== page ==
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Spanish Language course
Campeche (Mexico) to Mexico City (Mexico), January & February 2017

After we waited the holidays to be finished at the end of 2016 in Campeche, we travelled by bus to the small town of Xpujil. Mexico is a large country so most of the bus rides are long. A bus ride takes normally at least 6 to 10 hours if you travel between the bigger towns/cities. We spend several days in Xpujil to see the Mayan ruins of Calakmul. These ruins, which lie deep in the jungle, are among the most spectacular remains of the once mighty Maya imperium. Not only the ancient ruins are beautiful, but the setting deep in the jungle gives it a real Indiana Jones feeling.

After our visit to Calakmul it was again a long bus ride to Palenque. Palenque is also famous for its ancient Mayan ruins. The ruins are perhaps more spectacular than the ruins of Calakmul, but the less beautiful setting and the huge number of visitors ensures that we found the experience in Calakmul preferable. After all the ruins of the past few weeks, our plans began to take shape about doing a Spanish language in Mexico. We planned to do the course in the old colonial town of San Cristobal de las Casas. This town, high in the mountains of the Mexican province of Chiapas, has several language schools and is known as a relaxed and safe destination.

The ruins of Palenque
 

San Cristobal de las Casas is at an altitude of over 2000 meters and when we got off the bus at the end of the afternoon, we did not know how fast we had to put our fleeces on. Gosh, it's cold here. We had seen on the internet that the temperature here during the day would be 17 degrees Celsius, and at night it could easily cool down to below 10 degrees Celsius. We thought it would be a good temperature to study, but when we actually experienced the temperature, we began to doubt our choice for this city. During our search for a small hotel in the centre of town, it turned out that the cheaper hotels have no heating. A small test revealed that the temperature in our room during the day was only 12 degrees Celsius. And that is too cold for us. The heat of the lowlands is not great either, but studying a month in the refrigerator temperature of San Cristobal de las Casas is definitely not an option.

An Internet search then led us to the city of Oaxaca, a 12-hour bus ride from San Cristobal de las Casas. This too is a colonial city with various language schools, and since Oaxaca is ‘only’ at an altitude of 1500 meters altitude, the temperature is much better. During the day 25, and at night 17. That sounds a lot better. Before we travelled to Oaxaca we contacted two language schools to see if we could start the following Monday. That was possible, so in good spirits we undertook the 12 hour bus ride to Oaxaca.

The Templo Olvidado, or Forgotten Temple, just outside Palenque
 

We visited both schools and then chose for the small one: Language school Becari. We decided to take a private tutor for two of us. The costs were only a few dollars an hour higher, but it gave us more flexibility. We opted for a one-month course, four hours a day. The first two hours would be a grammar lesson, and the second two hours a conversation class. Betty was our grammar teacher and Manual our conversation teacher.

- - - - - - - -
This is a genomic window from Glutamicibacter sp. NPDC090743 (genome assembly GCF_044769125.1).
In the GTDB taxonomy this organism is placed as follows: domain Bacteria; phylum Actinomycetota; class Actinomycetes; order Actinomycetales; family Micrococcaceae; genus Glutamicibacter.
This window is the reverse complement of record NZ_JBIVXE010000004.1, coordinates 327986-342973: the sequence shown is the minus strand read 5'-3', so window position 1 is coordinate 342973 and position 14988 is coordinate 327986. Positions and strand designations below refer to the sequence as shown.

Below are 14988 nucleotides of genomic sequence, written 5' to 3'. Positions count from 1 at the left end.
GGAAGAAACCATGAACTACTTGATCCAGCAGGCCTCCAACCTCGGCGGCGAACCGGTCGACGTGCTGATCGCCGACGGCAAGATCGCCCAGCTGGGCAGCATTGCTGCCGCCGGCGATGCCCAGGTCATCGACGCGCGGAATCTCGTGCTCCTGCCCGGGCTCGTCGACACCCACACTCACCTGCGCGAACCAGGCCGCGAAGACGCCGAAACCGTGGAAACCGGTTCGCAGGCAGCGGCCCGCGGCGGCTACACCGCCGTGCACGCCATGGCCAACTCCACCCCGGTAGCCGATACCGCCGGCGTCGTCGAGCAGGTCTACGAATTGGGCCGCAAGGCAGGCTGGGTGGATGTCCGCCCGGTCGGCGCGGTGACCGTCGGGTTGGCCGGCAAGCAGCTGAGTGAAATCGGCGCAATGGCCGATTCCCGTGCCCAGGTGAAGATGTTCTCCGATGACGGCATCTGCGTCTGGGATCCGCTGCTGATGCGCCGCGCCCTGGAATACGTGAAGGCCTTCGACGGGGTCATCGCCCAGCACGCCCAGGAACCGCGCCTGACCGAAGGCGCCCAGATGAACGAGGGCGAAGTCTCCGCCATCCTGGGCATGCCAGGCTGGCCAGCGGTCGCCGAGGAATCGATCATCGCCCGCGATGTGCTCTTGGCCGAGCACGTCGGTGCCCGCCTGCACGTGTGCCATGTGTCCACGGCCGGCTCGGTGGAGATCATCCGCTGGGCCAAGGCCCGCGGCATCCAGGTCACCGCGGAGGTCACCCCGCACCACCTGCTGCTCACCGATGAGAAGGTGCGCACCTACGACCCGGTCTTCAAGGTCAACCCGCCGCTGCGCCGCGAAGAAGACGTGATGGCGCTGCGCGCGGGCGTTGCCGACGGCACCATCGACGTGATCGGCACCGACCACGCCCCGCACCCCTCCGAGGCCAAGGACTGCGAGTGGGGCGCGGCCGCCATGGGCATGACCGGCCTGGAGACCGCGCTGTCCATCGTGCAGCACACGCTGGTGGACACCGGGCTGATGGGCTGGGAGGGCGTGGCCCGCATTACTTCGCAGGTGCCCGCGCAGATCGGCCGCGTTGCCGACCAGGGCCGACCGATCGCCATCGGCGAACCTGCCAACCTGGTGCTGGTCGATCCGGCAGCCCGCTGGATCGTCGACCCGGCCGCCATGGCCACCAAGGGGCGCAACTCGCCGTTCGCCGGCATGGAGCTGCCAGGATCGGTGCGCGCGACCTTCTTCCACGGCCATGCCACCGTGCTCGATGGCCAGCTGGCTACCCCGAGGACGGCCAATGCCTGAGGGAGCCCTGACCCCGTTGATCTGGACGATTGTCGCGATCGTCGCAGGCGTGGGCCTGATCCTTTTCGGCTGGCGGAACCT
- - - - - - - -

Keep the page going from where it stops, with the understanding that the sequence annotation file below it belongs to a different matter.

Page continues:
We started the course like maniacs. The theory went very fast and also the expectations in the conversation class was high. Already in the first conversation class we were asked to tell our biography in Spanish. We have never used the phrase "uuuhhhh ' so much. The theory went perfectly and we did the written exercises almost all faultless. However, the talking was very difficult and tiring. The almost 150 verbs that we had learned by now were present somewhere in our heads, but applying them in the correct conjugation is a whole different game. The radars in our heads turned at full speed to construct the appropriate sentences, word for word. But jeez, that was tiring. We regularly have thought, "it would have probably been better if we had in a group of 8 students, just to have more moments of rest during the classes." Four hours of class, just with the two of us, was too intensive. At least for us, the non-language people.

It also did not help that we had set the expectations a bit too high. We thought to speak a good word of Spanish after a course of a month, but for us that’s not the case. Listening and reading is okay, but the smooth production of sentences is quite a task. That needs to develop during the time is what we were told. Let's hope so.

After the course we stayed for an extra week in Oaxaca to rest and to visit some sights in the area. Especially the ruins of Monte Alban, which are 8 kilometres outside the city, are impressive. Then we again boarded the bus bound for the capital, Mexico City. With over 20 million inhabitants, this metropolis belongs to the top 10 largest cities in the world. It is also a city with big problems. (Drugs) violence is widespread, so we have to be somewhat wary. But common sense usually brings you a long way. Hopefully also this time.

A Mexican Dinner
Street scene in San Cristobal de las Casas
Protesters in Oaxaca

"Tourists go home, there is a social war going on"

A porter in Mexico City

 
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